This article describes the requirements management process in a project of realizing a new apartment complex for visually impaired (including blind) people. The author demonstrates how complete and accurate requirements capture, using effective channels of communication, enables the creation of accurate task and project estimations leading to higher levels of user satisfaction.
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In a customer-service provider relationship, there is a great deal that the service provider can do to make the relationship productive and vibrant from a project management perspective. Dedication to understanding the customer is key. This means understanding not only the customer's needs, but also the customer himself or herself. Understanding the customer requires thinking about what a requirement means to the customer. And requirements might not mean the same thing to the customer as it does to the project manager.
Project managers, sponsors, and engineers are spending more time on requirements gathering, analysis and agreement than they have in the past. These stakeholders have come to realize that clearly defining and agreeing upon the requirements or specifications of the product is vital for project success and product acceptance.
Being a sponsor is a role, not a position--and with the role comes responsibility. How do you ensure optimal success for the project? How do you go from being a good sponsor to a great sponsor?
The process of refining requirements to the point that they are ready to be worked upon is known as ‘backlog grooming.’ But this task accomplishes more than clarifying requirements; it informs stakeholders, contributes to the project plan, and reinforces Agile principles in general. Here’s guidance on how and when it should be done.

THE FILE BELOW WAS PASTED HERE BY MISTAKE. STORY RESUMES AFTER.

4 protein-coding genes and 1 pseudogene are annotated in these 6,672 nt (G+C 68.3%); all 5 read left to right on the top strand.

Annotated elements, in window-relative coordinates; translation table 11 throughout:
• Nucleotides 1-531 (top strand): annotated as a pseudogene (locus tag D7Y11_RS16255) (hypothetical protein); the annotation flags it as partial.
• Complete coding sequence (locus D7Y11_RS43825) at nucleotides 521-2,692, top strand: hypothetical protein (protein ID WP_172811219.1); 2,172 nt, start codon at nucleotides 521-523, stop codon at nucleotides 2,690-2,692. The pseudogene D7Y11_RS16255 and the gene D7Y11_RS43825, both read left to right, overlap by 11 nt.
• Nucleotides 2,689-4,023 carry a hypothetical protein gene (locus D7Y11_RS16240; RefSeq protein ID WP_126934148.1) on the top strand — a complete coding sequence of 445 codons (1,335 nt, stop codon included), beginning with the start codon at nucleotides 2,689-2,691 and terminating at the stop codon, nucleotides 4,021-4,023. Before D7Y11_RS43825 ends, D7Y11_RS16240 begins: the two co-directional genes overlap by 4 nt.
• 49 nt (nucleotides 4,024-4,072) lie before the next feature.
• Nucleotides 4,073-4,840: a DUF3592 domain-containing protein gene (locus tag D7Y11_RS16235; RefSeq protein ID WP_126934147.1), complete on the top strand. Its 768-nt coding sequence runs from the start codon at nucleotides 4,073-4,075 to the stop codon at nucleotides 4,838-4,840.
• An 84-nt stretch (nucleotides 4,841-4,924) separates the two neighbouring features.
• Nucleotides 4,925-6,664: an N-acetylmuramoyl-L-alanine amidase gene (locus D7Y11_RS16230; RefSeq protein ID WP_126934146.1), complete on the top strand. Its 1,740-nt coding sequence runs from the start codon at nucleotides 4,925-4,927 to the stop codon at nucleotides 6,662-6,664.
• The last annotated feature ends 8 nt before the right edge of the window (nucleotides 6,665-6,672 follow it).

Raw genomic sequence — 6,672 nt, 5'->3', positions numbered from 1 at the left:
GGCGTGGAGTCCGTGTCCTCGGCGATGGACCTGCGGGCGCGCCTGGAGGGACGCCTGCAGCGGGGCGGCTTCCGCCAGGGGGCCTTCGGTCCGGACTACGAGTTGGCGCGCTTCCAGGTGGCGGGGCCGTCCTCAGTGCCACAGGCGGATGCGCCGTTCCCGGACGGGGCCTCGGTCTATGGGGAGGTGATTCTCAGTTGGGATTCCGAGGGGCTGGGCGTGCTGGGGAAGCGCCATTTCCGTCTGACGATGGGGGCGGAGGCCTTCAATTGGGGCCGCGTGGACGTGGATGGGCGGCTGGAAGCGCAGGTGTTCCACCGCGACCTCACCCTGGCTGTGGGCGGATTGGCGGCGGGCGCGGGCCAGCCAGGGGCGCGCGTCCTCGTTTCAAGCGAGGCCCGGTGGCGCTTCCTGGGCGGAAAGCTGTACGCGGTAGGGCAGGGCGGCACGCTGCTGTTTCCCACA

In a follow-up to an article on backlog grooming, we answer reader questions about how the process differs from requirements documentation; how prioritization works without a complete picture; how a backlog differs from a work breakdown structure; and how to achieve an “all-in” view of product features when the backlog is a work in progress.
A project begins with untested assumptions, competing options, diverging opinions about product scope and so on. Creating visual models that show the “why, who, how and what” of the problem being addresses can facilitate the process of getting to better solutions faster — even without sufficient knowledge to get them right the first time around.
When Project Management Hits Home: Using PM Principles to Help Build Homes For the Visually Impairedby
Engaging the right stakeholders at the right time during requirements gathering is the best way to ensure all perspectives are considered and the best solution is built. This article features a project professional discussing how project management principles were used to help build an apartment complex for the visually impaired. It details the full collaboration between the end users and other stakeholders. It then overviews how user needs were prioritized starting with addressing a basic set of requirements. The article also explores the challenges presented when the residents required the same features they were accustomed to and how these challenges were resolved.
Should an agile team begin with requirements documented as use cases or user stories? Proponents from both sides of the debate make good arguments, leading to confusion for many who are just getting started with agile practices.
The most basic form of requirement in an Agile project is the User Story. It describes an actor, what the actor is trying to do, and the actor’s goals. Each story is unique, but they all should have the same components and adhere to the same guidelines. To make this happen, consider the acronym INVEST.